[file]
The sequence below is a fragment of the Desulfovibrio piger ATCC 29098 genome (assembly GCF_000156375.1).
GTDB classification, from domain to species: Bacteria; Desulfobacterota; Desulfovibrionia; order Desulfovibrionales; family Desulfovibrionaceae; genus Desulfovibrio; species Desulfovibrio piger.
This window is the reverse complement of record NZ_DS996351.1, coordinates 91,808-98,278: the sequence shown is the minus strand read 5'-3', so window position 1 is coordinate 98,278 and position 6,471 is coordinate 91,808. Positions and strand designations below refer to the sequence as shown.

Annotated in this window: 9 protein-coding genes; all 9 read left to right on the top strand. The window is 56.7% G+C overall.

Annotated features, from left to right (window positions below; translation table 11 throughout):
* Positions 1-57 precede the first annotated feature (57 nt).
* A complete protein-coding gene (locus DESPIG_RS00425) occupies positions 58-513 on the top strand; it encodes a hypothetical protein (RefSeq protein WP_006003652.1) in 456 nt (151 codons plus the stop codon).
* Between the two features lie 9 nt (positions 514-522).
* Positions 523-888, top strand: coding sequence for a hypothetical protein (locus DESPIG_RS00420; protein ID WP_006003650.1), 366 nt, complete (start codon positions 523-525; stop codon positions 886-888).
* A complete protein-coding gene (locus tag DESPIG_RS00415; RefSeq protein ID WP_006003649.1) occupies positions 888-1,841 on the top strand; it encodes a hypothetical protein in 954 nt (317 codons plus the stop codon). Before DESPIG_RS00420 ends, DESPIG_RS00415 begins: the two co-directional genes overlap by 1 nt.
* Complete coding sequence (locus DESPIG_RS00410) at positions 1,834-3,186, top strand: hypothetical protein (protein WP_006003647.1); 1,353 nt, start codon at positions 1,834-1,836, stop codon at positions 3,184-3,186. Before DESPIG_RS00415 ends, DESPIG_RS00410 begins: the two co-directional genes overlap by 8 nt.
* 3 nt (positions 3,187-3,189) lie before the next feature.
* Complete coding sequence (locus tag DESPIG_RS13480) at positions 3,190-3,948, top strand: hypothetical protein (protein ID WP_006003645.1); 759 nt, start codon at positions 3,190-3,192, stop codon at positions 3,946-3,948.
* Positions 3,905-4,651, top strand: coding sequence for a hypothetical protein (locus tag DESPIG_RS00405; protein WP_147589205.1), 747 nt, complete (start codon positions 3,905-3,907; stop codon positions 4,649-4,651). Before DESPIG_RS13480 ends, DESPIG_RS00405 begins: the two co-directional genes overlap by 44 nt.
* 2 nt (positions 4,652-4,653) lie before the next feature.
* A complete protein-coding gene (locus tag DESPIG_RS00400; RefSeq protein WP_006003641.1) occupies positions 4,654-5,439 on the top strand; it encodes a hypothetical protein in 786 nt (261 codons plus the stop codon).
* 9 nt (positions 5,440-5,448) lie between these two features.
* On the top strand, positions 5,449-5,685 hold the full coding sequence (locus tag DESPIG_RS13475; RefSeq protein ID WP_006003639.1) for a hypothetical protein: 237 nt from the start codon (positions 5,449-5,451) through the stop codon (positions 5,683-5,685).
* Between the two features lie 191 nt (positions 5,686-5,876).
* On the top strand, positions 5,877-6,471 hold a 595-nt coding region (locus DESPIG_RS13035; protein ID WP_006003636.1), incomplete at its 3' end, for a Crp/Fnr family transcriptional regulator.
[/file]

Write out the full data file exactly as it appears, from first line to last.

The sequence below is a fragment of the Desulfovibrio piger ATCC 29098 genome (assembly GCF_000156375.1).
GTDB classification, from domain to species: Bacteria; Desulfobacterota; Desulfovibrionia; order Desulfovibrionales; family Desulfovibrionaceae; genus Desulfovibrio; species Desulfovibrio piger.
This window is the reverse complement of record NZ_DS996351.1, coordinates 91,808-98,278: the sequence shown is the minus strand read 5'-3', so window position 1 is coordinate 98,278 and position 6,471 is coordinate 91,808. Positions and strand designations below refer to the sequence as shown.

Annotated in this window: 9 protein-coding genes; all 9 read left to right on the top strand. The window is 56.7% G+C overall.

Annotated features, from left to right (window positions below; translation table 11 throughout):
* Positions 1-57 precede the first annotated feature (57 nt).
* A complete protein-coding gene (locus DESPIG_RS00425) occupies positions 58-513 on the top strand; it encodes a hypothetical protein (RefSeq protein WP_006003652.1) in 456 nt (151 codons plus the stop codon).
* Between the two features lie 9 nt (positions 514-522).
* Positions 523-888, top strand: coding sequence for a hypothetical protein (locus DESPIG_RS00420; protein ID WP_006003650.1), 366 nt, complete (start codon positions 523-525; stop codon positions 886-888).
* A complete protein-coding gene (locus tag DESPIG_RS00415; RefSeq protein ID WP_006003649.1) occupies positions 888-1,841 on the top strand; it encodes a hypothetical protein in 954 nt (317 codons plus the stop codon). Before DESPIG_RS00420 ends, DESPIG_RS00415 begins: the two co-directional genes overlap by 1 nt.
* Complete coding sequence (locus DESPIG_RS00410) at positions 1,834-3,186, top strand: hypothetical protein (protein WP_006003647.1); 1,353 nt, start codon at positions 1,834-1,836, stop codon at positions 3,184-3,186. Before DESPIG_RS00415 ends, DESPIG_RS00410 begins: the two co-directional genes overlap by 8 nt.
* 3 nt (positions 3,187-3,189) lie before the next feature.
* Complete coding sequence (locus tag DESPIG_RS13480) at positions 3,190-3,948, top strand: hypothetical protein (protein ID WP_006003645.1); 759 nt, start codon at positions 3,190-3,192, stop codon at positions 3,946-3,948.
* Positions 3,905-4,651, top strand: coding sequence for a hypothetical protein (locus tag DESPIG_RS00405; protein WP_147589205.1), 747 nt, complete (start codon positions 3,905-3,907; stop codon positions 4,649-4,651). Before DESPIG_RS13480 ends, DESPIG_RS00405 begins: the two co-directional genes overlap by 44 nt.
* 2 nt (positions 4,652-4,653) lie before the next feature.
* A complete protein-coding gene (locus tag DESPIG_RS00400; RefSeq protein WP_006003641.1) occupies positions 4,654-5,439 on the top strand; it encodes a hypothetical protein in 786 nt (261 codons plus the stop codon).
* 9 nt (positions 5,440-5,448) lie between these two features.
* On the top strand, positions 5,449-5,685 hold the full coding sequence (locus tag DESPIG_RS13475; RefSeq protein ID WP_006003639.1) for a hypothetical protein: 237 nt from the start codon (positions 5,449-5,451) through the stop codon (positions 5,683-5,685).
* Between the two features lie 191 nt (positions 5,686-5,876).
* On the top strand, positions 5,877-6,471 hold a 595-nt coding region (locus DESPIG_RS13035; protein ID WP_006003636.1), incomplete at its 3' end, for a Crp/Fnr family transcriptional regulator.